Johnny Footstool
01-09-2006, 11:05 AM
When I was 12-13, I marked fields and moved bases at the local little league complex. Four fields every weekday. It took about 2-3 hours to get everything set up, so I worked about 10-12 hours a week. I think I made $90 for the entire summer, which wasn't decent money even back then (mid-80s).

Joseph
01-09-2006, 11:54 AM
Hardee's something like $4.20 an hour back in 1990

Hap
01-10-2006, 03:21 PM
I was a sub-contracted delivery expert technician (paperboy) for The Lima News from 1980 until 1988. I made about $30-35 a week.

registerthis
01-10-2006, 03:41 PM
I was a clerk at the Kroger Store at Worthington Mall. Started off making $4.35/hour, then after 6 months received my union-endorsed 5 raise. Whoo-ee, the big time.

pedro
01-10-2006, 04:03 PM
And here's another question - are there any neighborhoods left where kids mow grass & rake leaves for $$$? I always had several steady yard jobs junior high through college. The money was really good - $12-$15 for about 60-90 minutes of work. We live in a pretty big neighborhood, and I'm not aware of a single kid who's willing to do yard work.

I did too. It appears to me that a lot of the kids who mowed lawns in the 70's/80's never stopped, thus killing the biz for todays youths.

Caseyfan21
01-10-2006, 05:53 PM
My first job was shoveling snow when I was probably 10-12. I had my house and my neighbor's house where I had regular deals set up for either $10 or $12. I also did other houses in the neighborhood door to door. I remember one of the huge storms my friends and I made something like $200 over a 2 week period.

My first semi-real job was umpiring kids T-ball games when I was 14 I think. I made $15 a game (65 minute time limit, usually about 1.5 hrs total per game) and I would usually do about 6 games a week. I then moved up to bigger kids and got up to $25 a game for the "select" team games. Those parents were really a$$holes though. :laugh:

My first real job was working at Wright Patt as an engineering intern. I made $8 three summers ago, $9, two summers ago and $10 this past summer (all per hour). I can't complain too much. I've had it pretty good compared to many of my friends. My girlfriend got a job at an FYE store when she turned 16 and now (at 22 - she worked once a month through college the past few years) she is making maybe $8/hour as a manager.

WVRed
01-10-2006, 06:11 PM
Bag-boy, $5.15 an hour.

Roy Tucker
01-11-2006, 09:26 AM
I did too. It appears to me that a lot of the kids who mowed lawns in the 70's/80's never stopped, thus killing the biz for todays youths.
That's pretty much true. When my son was younger, we did a fairly decent job of drumming up 3-4 lawns for him to mow. But it was for neighbors we knew and they were sort of doing us a favor. Kind of like the Girl Scout cookie cooperative (you buy GS cookies from my daughter, I'll buy them from yours).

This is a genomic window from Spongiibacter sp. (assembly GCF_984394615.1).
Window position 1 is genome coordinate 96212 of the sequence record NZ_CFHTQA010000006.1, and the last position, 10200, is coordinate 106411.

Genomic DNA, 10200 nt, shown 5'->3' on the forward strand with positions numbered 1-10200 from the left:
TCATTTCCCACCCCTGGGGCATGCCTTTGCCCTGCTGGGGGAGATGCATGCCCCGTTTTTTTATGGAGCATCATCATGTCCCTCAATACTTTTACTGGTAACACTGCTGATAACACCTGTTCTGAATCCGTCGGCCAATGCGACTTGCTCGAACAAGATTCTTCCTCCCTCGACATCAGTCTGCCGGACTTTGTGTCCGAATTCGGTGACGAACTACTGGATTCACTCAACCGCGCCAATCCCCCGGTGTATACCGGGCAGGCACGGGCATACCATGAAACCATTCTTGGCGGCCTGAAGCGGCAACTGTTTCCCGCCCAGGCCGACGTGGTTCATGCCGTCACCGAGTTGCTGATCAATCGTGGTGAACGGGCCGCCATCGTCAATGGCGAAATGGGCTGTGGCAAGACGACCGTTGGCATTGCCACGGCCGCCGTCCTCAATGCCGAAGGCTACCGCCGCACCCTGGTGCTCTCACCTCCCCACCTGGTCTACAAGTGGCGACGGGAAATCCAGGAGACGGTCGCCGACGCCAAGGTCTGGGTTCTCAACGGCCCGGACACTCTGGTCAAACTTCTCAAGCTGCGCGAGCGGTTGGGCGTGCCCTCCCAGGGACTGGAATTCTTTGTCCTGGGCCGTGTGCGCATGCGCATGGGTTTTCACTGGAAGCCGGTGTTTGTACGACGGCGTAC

But the big lawn services suck up most of that (and the leaf collecting) business. They pull up in their trucks, drive the 48" tractor mower off the trailer, mow the grass in about 10 minutes, trim it, blow off the grass, and are gone in nothing flat. With leaves, they have giant vacuum cleaner things that polish off a lawn in nothing flat.

My kids do a pretty good business in the neighborhood with dog sitting. Kennels charge $20-25 (or more) a day, my kids charge $10/day to come to your house 4 times a day to let the dog out. They walk it once or twice a day. If someone is gone for a week, the kids make a fairly easy $70 cash. Over Christmas holiday, the girls were dog (and cat) sitting for 5 houses. $350 that they split. And they played with the dogs, walked them all at once, and generally had a lot of fun.

And there is more baby-sitting jobs for my 15 and 12 yr. olds than they can handle and are in high demand. They have standing job with several families where my girls tell them the nights they'll babysit and then the families make plans accordingly.

gonelong
01-11-2006, 09:46 AM
And there is more baby-sitting jobs for my 15 and 12 yr. olds than they can handle and are in high demand. They have standing job with several families where my girls tell them the nights they'll babysit and then the families make plans accordingly.

Ooooohhh, thats a negotiating tatic I may need in the next year or two when my nieces are dating instead of babysitting. That one is in the vault.

GL

Blimpie
01-11-2006, 02:14 PM
Other than the old paper route/odd jobs income....

This goes back over twenty years ago, but my first paying gig was as a "Waiter Assistant" (uber-busboy) at a 4-Star restaurant in Palm Beach, Florida called the Epicurean. Yep, I pulled down a whopping $ 3.50/HR plus tips for my servitude. Good times.

Ravenlord
01-11-2006, 03:01 PM
unloading trucks at Meijers. $6.50/hr. quit after three months when the union denied me a raise for the third time in as many months.

Roy Tucker
01-12-2006, 12:56 PM
Ooooohhh, thats a negotiating tatic I may need in the next year or two when my nieces are dating instead of babysitting. That one is in the vault.

GL
My wife and I do make sure our girls don't abuse this privilege.

And if someone calls wanting a babysitter and the girls are about to reject it because "they just don't feel like it", it is strongly suggested by Mom and Dad that they reconsider.

SunDeck
01-12-2006, 01:18 PM
I think I made $2.95/hour, washing dishes at the Omelette House on Westbourne. Maybe it was $2.35, or $3.35.
All I know is it wasn't worth it.

registerthis
01-12-2006, 01:48 PM
I think I made $2.95/hour, washing dishes at the Omelette House on Westbourne. Maybe it was $2.35, or $3.35.
All I know is it wasn't worth it.

It never is.

Roy Tucker
01-12-2006, 02:26 PM
I think I made $2.95/hour, washing dishes at the Omelette House on Westbourne. Maybe it was $2.35, or $3.35.
All I know is it wasn't worth it.
Seems that the jobs that pay the least are the hardest jobs. Making a living by the sweat of your brow is tough.